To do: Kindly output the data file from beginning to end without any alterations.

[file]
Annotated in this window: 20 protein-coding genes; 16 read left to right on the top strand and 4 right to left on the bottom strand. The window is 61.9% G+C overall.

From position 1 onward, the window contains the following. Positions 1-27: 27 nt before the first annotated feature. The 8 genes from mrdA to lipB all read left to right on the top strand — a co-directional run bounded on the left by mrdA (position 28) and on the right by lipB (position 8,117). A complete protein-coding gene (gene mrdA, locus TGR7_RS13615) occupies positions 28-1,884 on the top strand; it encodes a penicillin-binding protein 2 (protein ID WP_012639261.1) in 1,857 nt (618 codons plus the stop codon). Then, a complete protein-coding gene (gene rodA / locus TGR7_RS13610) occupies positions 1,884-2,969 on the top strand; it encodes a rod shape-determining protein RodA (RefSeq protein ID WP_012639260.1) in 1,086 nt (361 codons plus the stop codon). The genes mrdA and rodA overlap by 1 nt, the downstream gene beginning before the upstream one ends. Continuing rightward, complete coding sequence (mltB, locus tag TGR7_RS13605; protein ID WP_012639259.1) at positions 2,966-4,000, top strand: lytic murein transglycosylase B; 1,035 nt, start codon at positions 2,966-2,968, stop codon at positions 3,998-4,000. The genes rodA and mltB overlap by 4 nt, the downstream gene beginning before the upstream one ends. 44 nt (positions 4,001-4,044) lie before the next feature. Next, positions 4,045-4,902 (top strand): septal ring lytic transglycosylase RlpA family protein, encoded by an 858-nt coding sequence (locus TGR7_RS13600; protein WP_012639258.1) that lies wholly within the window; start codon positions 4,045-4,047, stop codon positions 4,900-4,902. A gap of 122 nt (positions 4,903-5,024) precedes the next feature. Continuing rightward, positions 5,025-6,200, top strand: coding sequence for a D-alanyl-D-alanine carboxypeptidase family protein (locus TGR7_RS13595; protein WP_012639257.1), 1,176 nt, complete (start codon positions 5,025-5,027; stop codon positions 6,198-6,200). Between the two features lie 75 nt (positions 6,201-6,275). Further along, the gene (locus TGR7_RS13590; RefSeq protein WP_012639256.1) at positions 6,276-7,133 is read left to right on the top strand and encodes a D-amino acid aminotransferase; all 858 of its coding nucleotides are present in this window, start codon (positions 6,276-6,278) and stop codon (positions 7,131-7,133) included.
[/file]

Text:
Annotated in this window: 20 protein-coding genes; 16 read left to right on the top strand and 4 right to left on the bottom strand. The window is 61.9% G+C overall.

From position 1 onward, the window contains the following. Positions 1-27: 27 nt before the first annotated feature. The 8 genes from mrdA to lipB all read left to right on the top strand — a co-directional run bounded on the left by mrdA (position 28) and on the right by lipB (position 8,117). A complete protein-coding gene (gene mrdA, locus TGR7_RS13615) occupies positions 28-1,884 on the top strand; it encodes a penicillin-binding protein 2 (protein ID WP_012639261.1) in 1,857 nt (618 codons plus the stop codon). Then, a complete protein-coding gene (gene rodA / locus TGR7_RS13610) occupies positions 1,884-2,969 on the top strand; it encodes a rod shape-determining protein RodA (RefSeq protein ID WP_012639260.1) in 1,086 nt (361 codons plus the stop codon). The genes mrdA and rodA overlap by 1 nt, the downstream gene beginning before the upstream one ends. Continuing rightward, complete coding sequence (mltB, locus tag TGR7_RS13605; protein ID WP_012639259.1) at positions 2,966-4,000, top strand: lytic murein transglycosylase B; 1,035 nt, start codon at positions 2,966-2,968, stop codon at positions 3,998-4,000. The genes rodA and mltB overlap by 4 nt, the downstream gene beginning before the upstream one ends. 44 nt (positions 4,001-4,044) lie before the next feature. Next, positions 4,045-4,902 (top strand): septal ring lytic transglycosylase RlpA family protein, encoded by an 858-nt coding sequence (locus TGR7_RS13600; protein WP_012639258.1) that lies wholly within the window; start codon positions 4,045-4,047, stop codon positions 4,900-4,902. A gap of 122 nt (positions 4,903-5,024) precedes the next feature. Continuing rightward, positions 5,025-6,200, top strand: coding sequence for a D-alanyl-D-alanine carboxypeptidase family protein (locus TGR7_RS13595; protein WP_012639257.1), 1,176 nt, complete (start codon positions 5,025-5,027; stop codon positions 6,198-6,200). Between the two features lie 75 nt (positions 6,201-6,275). Further along, the gene (locus TGR7_RS13590; RefSeq protein WP_012639256.1) at positions 6,276-7,133 is read left to right on the top strand and encodes a D-amino acid aminotransferase; all 858 of its coding nucleotides are present in this window, start codon (positions 6,276-6,278) and stop codon (positions 7,131-7,133) included.